The Colonnade is a Grade II listed building – no surprises there.
Another notable building here on the seafront is the De La Warr Pavilion. Described as a “Modernist icon”, the Pavilion was designed by Erich Mendelsohn and Serge Chermayeff and was opened by the 9th Earl De La Warr in December 1935 (though the plate beneath the staircase was laid by the Earl in May).
The Pavilion hosts exhibitions, concerts, learning programmes and other activities as you can see by going to the Pavilion Web site. It also has a cafe and restaurant where we had a pleasant lunch.
After lunch, we continued exploring and discovered the indoor market in Western Road, though by the time we arrived many of the stalls were closed. It might be more interesting earlier in the day.
We saw the public library but didn’t go inside…
… and admired Edward VII’s coronation clock.
We sat in a seafront shelter for a while and a beetle paid us a visit and went for a stroll on my shoulder bag. We then set out to find Bexhill Museum.
We had been meaning to visit the Bexhill Museum for some time but we had left it a little late. There is an admission fee and they pointed out to us that they were closing within the hour so it wasn’t worth buying tickets. We will try again another day.
We dropped into the Bay Hotel for coffee and cake before turning for the station and our train home.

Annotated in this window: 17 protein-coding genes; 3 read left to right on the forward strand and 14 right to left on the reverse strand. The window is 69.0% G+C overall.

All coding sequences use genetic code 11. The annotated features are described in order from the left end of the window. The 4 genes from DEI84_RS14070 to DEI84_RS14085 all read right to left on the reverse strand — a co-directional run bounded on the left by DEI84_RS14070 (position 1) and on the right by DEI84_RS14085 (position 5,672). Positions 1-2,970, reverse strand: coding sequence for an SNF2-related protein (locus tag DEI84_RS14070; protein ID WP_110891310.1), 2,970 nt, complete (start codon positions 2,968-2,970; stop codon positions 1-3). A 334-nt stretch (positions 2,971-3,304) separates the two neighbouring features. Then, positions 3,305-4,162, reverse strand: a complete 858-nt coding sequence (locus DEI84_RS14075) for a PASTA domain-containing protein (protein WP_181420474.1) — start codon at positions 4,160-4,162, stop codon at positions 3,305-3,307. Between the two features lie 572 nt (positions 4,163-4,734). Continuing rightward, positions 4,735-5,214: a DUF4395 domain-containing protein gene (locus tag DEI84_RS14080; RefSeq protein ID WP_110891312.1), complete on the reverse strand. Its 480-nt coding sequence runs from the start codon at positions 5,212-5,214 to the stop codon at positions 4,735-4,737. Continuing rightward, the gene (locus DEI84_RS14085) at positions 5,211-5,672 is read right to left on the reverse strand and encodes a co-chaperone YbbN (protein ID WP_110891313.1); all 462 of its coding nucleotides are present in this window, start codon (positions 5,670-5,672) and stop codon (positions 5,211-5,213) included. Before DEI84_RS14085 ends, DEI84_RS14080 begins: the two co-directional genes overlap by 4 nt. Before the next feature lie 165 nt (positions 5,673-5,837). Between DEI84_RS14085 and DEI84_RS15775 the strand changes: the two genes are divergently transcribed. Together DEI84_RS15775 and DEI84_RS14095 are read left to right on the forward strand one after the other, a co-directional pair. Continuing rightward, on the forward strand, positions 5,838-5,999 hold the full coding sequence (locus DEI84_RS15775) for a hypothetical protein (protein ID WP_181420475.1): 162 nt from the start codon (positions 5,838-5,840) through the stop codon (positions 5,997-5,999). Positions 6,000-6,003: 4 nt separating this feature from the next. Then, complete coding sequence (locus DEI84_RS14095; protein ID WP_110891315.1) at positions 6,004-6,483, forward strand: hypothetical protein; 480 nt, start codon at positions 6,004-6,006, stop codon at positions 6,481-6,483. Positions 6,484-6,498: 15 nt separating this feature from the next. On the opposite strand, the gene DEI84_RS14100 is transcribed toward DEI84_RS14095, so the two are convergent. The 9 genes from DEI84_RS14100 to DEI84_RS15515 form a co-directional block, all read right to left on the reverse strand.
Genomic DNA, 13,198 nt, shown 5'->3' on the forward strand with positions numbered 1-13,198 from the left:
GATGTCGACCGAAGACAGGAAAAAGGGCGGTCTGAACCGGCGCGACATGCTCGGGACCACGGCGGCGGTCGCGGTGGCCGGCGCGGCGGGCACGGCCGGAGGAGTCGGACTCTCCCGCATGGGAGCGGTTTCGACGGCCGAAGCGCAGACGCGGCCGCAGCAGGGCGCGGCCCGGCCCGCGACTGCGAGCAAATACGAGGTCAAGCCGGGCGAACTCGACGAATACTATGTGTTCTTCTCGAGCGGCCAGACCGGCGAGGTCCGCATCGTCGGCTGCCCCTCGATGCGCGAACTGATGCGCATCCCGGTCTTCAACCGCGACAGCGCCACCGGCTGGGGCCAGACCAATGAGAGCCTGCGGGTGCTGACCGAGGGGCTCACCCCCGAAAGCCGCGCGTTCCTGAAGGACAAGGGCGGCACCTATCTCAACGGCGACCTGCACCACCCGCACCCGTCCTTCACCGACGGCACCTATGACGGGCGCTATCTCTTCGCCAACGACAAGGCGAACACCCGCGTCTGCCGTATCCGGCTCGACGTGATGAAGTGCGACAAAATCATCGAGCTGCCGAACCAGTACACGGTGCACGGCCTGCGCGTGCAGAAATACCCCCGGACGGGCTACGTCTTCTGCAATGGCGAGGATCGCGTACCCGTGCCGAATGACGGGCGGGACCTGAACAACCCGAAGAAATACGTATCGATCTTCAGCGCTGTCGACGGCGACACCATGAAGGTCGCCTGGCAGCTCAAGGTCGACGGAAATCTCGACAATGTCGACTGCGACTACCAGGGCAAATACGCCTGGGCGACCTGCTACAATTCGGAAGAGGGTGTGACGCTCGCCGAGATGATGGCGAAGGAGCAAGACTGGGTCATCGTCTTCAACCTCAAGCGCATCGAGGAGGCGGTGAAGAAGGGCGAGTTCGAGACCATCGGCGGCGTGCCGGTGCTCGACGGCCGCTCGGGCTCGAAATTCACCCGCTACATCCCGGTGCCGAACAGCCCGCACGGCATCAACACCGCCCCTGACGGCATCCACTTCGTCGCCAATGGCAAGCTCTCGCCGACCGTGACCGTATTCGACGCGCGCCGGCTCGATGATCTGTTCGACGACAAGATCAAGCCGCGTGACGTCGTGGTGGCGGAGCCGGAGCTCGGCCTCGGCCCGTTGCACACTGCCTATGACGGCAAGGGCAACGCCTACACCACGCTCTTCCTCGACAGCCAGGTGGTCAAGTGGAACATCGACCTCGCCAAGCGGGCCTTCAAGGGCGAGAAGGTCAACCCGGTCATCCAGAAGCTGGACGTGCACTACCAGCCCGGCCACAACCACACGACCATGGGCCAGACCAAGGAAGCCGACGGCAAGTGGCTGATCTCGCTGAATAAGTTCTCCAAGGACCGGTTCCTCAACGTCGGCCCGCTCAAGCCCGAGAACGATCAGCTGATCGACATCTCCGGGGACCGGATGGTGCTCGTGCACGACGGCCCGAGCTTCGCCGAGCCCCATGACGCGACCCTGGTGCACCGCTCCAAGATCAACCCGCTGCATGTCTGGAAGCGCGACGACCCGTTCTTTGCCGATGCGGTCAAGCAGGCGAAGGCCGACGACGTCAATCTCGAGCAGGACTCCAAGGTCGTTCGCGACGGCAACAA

Bexhill is an historic town in Norman territory – Hastings is just a little to the east – and today is a pleasant and vivacious seaside town, a good place to spend the day. But now it was time for us to return to London. We made our way to the station, walked down the long ramp and caught a train to Haywards Heath where we took another direct to London Bridge. We shall come back one of these days and try to catch the museum at last.
Thursday, July 28th 2011
We are spending today in town and making a leisurely start. For breakfast we went to Stiles’ Bakery in Chapel Market and then around the back of Sainsbury’s in Tolpuddle Street to catch the 274.
So far it’s a warm and sunny day but because of the uncertain British weather, you need to be prepared for all eventualities. When we go out for the day I take a rain jacket in my bag and wear or carry two jackets, a light one and a thicker one. By wearing one or the other, or both, or neither, I have four levels of warmth.